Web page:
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Mol Biol Evol. 2006 Mar;23(3):530-40. Epub 2005 Nov 9.

Evolutionary conservation of expression profiles between human and mouse orthologous genes.

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Department of Ecology and Evolutionary Biology, University of Michigan, USA.


Mouse models are often used to study human genes because it is believed that the expression and function are similar for the majority of orthologous genes between the two species. However, recent comparisons of microarray data from thousands of orthologous human and mouse genes suggested rapid evolution of gene expression profiles under minimal or no selective constraint. These findings appear to contradict non-array-based observations from many individual genes and imply the uselessness of mouse models for studying human genes. Because absolute levels of gene expression are not comparable between species when the data are generated by species-specific microarrays, use of relative mRNA abundance among tissues (RA) is preferred to that of absolute expression signals. We thus reanalyze human and mouse genome-wide gene expression data generated by oligonucleotide microarrays. We show that the mean correlation coefficient among expression profiles detected by different probe sets of the same gene is only 0.38 for humans and 0.28 for mice, indicating that current measures of expression divergence are flawed because the large estimation error (discrepancy in expression signal detected by different probe sets of the same gene) is mistakenly included in the between-species divergence. When this error is subtracted, 84% of human-mouse orthologous gene pairs show significantly lower expression divergence than that of random gene pairs. In contrast to a previous finding, but consistent with the common sense, expression profiles of orthologous tissues between species are more similar to each other than to those of nonorthologous tissues. Furthermore, the evolutionary rate of expression divergence and that of coding sequence divergence are found to be weakly, but significantly positively correlated, when RA and the Euclidean distance are used to measure expression-profile divergence. These results highlight the importance of proper consideration of various estimation errors in comparing the microarray data between species.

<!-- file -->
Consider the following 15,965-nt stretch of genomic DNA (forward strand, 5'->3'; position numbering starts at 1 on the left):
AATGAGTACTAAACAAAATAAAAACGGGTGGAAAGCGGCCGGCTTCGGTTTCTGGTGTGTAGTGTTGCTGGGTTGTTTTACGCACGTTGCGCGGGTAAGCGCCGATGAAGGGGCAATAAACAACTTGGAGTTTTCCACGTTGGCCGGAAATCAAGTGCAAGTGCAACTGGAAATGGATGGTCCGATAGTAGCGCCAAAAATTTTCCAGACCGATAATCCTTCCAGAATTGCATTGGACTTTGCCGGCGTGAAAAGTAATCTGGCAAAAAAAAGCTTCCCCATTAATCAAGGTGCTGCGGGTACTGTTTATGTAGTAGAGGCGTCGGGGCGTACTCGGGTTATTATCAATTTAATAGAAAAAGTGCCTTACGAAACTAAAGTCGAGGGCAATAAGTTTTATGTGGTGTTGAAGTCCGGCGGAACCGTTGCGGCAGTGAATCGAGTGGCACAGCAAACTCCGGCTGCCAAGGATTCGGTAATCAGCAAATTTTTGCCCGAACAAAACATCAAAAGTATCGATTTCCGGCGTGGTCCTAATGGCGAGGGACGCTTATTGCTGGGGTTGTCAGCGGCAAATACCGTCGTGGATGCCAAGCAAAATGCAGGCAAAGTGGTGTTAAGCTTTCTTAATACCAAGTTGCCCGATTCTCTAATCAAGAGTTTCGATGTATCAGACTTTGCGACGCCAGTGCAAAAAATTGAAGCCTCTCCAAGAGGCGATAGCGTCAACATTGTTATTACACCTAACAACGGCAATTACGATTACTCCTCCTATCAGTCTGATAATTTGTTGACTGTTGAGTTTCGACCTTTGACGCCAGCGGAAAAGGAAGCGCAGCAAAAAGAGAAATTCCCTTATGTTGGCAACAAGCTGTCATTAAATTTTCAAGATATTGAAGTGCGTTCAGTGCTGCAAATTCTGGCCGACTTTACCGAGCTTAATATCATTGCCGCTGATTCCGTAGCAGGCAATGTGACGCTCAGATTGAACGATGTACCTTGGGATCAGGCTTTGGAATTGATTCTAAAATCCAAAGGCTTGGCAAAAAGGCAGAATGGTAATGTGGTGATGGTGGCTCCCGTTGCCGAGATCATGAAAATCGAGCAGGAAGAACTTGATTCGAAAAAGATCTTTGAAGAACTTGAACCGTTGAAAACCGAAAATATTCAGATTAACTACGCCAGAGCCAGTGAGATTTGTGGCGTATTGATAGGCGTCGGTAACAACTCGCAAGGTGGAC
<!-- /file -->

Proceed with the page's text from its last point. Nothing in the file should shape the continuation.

[Indexed for MEDLINE]

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